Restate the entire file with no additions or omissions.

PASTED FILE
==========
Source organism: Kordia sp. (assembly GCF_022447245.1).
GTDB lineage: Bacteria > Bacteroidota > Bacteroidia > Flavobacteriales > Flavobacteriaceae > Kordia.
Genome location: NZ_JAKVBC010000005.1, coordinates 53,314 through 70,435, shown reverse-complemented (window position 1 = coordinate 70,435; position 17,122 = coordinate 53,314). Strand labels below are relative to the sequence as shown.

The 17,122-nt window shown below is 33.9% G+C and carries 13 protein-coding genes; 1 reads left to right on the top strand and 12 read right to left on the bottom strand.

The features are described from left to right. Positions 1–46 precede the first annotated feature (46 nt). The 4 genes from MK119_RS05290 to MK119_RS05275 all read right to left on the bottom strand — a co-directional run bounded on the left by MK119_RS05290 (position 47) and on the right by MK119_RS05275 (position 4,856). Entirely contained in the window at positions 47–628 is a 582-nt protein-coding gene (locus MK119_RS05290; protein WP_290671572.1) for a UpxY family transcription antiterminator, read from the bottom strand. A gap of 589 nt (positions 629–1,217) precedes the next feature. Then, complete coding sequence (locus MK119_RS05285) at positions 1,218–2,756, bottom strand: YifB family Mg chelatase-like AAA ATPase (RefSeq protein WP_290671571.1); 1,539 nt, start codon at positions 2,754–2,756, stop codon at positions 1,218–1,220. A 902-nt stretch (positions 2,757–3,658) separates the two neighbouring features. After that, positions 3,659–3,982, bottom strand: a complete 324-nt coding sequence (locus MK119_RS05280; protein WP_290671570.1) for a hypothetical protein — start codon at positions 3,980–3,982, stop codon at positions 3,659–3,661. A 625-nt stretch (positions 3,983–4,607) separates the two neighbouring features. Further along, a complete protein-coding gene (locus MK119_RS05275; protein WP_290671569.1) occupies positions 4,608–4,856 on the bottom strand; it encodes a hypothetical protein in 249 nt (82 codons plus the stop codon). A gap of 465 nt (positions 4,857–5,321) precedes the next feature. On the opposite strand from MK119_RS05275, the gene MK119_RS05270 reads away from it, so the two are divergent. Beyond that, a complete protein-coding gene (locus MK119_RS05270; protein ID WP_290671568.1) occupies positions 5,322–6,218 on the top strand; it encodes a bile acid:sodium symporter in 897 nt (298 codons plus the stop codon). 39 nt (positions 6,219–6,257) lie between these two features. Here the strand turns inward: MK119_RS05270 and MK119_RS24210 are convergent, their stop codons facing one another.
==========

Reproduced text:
Source organism: Kordia sp. (assembly GCF_022447245.1).
GTDB lineage: Bacteria > Bacteroidota > Bacteroidia > Flavobacteriales > Flavobacteriaceae > Kordia.
Genome location: NZ_JAKVBC010000005.1, coordinates 53,314 through 70,435, shown reverse-complemented (window position 1 = coordinate 70,435; position 17,122 = coordinate 53,314). Strand labels below are relative to the sequence as shown.

The 17,122-nt window shown below is 33.9% G+C and carries 13 protein-coding genes; 1 reads left to right on the top strand and 12 read right to left on the bottom strand.

The features are described from left to right. Positions 1–46 precede the first annotated feature (46 nt). The 4 genes from MK119_RS05290 to MK119_RS05275 all read right to left on the bottom strand — a co-directional run bounded on the left by MK119_RS05290 (position 47) and on the right by MK119_RS05275 (position 4,856). Entirely contained in the window at positions 47–628 is a 582-nt protein-coding gene (locus MK119_RS05290; protein WP_290671572.1) for a UpxY family transcription antiterminator, read from the bottom strand. A gap of 589 nt (positions 629–1,217) precedes the next feature. Then, complete coding sequence (locus MK119_RS05285) at positions 1,218–2,756, bottom strand: YifB family Mg chelatase-like AAA ATPase (RefSeq protein WP_290671571.1); 1,539 nt, start codon at positions 2,754–2,756, stop codon at positions 1,218–1,220. A 902-nt stretch (positions 2,757–3,658) separates the two neighbouring features. After that, positions 3,659–3,982, bottom strand: a complete 324-nt coding sequence (locus MK119_RS05280; protein WP_290671570.1) for a hypothetical protein — start codon at positions 3,980–3,982, stop codon at positions 3,659–3,661. A 625-nt stretch (positions 3,983–4,607) separates the two neighbouring features. Further along, a complete protein-coding gene (locus MK119_RS05275; protein WP_290671569.1) occupies positions 4,608–4,856 on the bottom strand; it encodes a hypothetical protein in 249 nt (82 codons plus the stop codon). A gap of 465 nt (positions 4,857–5,321) precedes the next feature. On the opposite strand from MK119_RS05275, the gene MK119_RS05270 reads away from it, so the two are divergent. Beyond that, a complete protein-coding gene (locus MK119_RS05270; protein ID WP_290671568.1) occupies positions 5,322–6,218 on the top strand; it encodes a bile acid:sodium symporter in 897 nt (298 codons plus the stop codon). 39 nt (positions 6,219–6,257) lie between these two features. Here the strand turns inward: MK119_RS05270 and MK119_RS24210 are convergent, their stop codons facing one another.